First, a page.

Kenya urges tourism sector to focus on domestic travelers to revive industry

2021-09-27 21:55:40 GMT2021-09-28 05:55:40(Beijing Time) Xinhua English

NAIROBI, Sept. 27 (Xinhua) -- Kenya on Monday urged tourism stakeholders to focus on domestic visitors so as to revive the industry that has been affected by international travel restrictions put in place to curb the spread of the COVID-19 pandemic.

Safina Kwekwe, principal secretary of the State Department of Tourism said that local tourists remain a viable option to revive tourism businesses in the wake of the pandemic that has disrupted businesses all over the world.

"Two years since the disease was declared a global pandemic, the country's tourism industry managed to remain afloat by harnessing the power of domestic travel," Kwekwe said in a statement issued from Mombasa during celebrations to mark this year's World Tourism Day running under the theme "Tourism for inclusive growth".

She said that the country has a huge potential for a rebound given that domestic tourism and international arrivals are likely to bounce through the implementation of appropriate policies.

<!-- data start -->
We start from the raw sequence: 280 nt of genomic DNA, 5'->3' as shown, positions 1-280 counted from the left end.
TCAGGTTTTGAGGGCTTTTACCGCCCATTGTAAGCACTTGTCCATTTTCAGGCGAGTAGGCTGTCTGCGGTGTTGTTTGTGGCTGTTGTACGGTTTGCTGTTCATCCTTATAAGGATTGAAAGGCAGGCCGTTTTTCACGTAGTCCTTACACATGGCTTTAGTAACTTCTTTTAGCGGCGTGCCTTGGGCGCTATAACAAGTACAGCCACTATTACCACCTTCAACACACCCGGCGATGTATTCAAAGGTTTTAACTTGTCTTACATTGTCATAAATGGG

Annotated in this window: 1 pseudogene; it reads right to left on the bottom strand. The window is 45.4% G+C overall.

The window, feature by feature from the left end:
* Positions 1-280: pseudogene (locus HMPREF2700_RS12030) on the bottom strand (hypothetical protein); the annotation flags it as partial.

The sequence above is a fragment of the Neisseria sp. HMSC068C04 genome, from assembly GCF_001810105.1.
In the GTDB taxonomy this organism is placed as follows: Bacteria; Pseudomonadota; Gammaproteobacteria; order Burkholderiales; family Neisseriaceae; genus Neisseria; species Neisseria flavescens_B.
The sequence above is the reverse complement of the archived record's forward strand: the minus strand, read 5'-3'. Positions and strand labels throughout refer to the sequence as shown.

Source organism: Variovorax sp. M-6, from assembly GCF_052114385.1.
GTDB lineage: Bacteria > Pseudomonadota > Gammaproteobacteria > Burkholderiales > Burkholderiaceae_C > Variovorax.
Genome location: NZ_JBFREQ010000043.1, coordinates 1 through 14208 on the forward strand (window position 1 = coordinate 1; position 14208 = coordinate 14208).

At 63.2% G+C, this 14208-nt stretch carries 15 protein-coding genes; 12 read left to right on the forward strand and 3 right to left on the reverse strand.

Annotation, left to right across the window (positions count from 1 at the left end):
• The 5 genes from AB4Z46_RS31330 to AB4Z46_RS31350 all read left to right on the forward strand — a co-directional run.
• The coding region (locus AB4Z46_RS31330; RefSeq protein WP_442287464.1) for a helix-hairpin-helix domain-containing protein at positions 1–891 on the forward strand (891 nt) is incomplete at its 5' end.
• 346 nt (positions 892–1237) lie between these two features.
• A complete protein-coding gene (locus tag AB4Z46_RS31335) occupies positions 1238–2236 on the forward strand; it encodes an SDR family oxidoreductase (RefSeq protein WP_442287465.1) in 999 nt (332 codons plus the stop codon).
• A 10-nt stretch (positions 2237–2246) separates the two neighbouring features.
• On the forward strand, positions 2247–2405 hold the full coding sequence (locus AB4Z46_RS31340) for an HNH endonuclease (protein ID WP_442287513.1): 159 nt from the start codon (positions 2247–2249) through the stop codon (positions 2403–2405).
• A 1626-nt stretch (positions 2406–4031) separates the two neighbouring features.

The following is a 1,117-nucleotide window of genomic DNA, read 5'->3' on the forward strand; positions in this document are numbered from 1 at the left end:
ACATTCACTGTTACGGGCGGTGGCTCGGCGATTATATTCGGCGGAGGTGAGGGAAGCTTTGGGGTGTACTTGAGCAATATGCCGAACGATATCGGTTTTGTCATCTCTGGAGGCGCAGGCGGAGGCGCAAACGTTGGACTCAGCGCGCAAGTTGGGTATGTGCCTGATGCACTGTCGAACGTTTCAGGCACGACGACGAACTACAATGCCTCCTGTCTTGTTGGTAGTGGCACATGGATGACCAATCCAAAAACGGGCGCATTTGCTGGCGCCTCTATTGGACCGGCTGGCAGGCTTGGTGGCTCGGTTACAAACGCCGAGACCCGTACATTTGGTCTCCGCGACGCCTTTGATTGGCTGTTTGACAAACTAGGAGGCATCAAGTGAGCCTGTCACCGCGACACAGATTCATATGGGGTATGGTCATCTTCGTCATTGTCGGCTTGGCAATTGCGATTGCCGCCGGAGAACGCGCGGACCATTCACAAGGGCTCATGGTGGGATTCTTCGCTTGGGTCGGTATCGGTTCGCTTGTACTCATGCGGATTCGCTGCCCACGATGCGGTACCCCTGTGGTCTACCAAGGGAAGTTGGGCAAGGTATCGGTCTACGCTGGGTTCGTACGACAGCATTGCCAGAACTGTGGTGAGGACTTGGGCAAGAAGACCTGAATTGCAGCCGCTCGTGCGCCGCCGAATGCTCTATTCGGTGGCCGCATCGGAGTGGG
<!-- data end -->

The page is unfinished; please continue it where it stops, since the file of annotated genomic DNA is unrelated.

"The economic crisis caused by the pandemic has exposed our country's dependence on foreign travelers," she said, adding that domestic tourism has been overlooked for a long time.

The government official called on tourism players to start offering innovative domestic tourism packages to entice Kenyans to travel and explore their country.

Kwekwe added that the ban on international flights has delivered a big hit to the tourism industry that has been the lifeblood of the local economies of the coastal counties of Mombasa, Kwale, Kilifi and Lamu.

"During the COVID-19 period, we also realized that we need aggressive marketing in potential markets in Eastern Europe and the Middle East because they account for large inbound tourist arrivals since the easing of COVID-19 international travel restrictions last year," she said.

Kwekwe said that the tourism industry contributes significantly to the country's economic growth and that domestic tourism saved the fragile sector from total collapse. Enditem